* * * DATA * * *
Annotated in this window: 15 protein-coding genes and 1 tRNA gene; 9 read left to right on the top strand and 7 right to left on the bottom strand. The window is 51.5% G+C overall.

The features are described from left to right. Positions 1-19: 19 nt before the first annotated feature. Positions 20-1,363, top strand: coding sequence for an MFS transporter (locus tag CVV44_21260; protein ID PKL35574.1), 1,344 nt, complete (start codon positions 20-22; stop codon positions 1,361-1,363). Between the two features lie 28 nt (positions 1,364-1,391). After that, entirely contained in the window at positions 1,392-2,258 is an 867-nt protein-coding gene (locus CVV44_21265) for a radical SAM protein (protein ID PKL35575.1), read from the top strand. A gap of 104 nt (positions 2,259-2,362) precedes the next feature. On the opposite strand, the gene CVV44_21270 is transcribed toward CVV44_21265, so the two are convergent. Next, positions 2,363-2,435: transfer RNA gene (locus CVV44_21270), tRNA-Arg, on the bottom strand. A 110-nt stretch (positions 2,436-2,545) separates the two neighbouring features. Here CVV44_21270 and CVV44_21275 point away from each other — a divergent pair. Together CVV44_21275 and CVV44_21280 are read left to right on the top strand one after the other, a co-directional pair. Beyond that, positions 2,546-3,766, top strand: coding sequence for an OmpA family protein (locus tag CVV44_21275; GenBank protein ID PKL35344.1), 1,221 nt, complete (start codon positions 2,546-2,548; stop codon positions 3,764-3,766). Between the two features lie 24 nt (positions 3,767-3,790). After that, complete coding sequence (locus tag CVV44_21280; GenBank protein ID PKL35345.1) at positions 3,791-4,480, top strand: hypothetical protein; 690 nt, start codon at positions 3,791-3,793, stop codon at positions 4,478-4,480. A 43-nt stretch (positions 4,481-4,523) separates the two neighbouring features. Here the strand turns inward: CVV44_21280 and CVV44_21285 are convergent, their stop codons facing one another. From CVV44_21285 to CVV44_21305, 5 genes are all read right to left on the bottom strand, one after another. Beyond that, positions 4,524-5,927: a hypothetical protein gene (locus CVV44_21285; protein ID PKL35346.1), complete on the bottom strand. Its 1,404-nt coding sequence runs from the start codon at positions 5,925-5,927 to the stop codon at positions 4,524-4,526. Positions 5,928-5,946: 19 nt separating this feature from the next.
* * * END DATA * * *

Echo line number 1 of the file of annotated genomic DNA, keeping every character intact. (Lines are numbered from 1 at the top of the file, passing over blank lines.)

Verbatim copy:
Annotated in this window: 15 protein-coding genes and 1 tRNA gene; 9 read left to right on the top strand and 7 right to left on the bottom strand. The window is 51.5% G+C overall.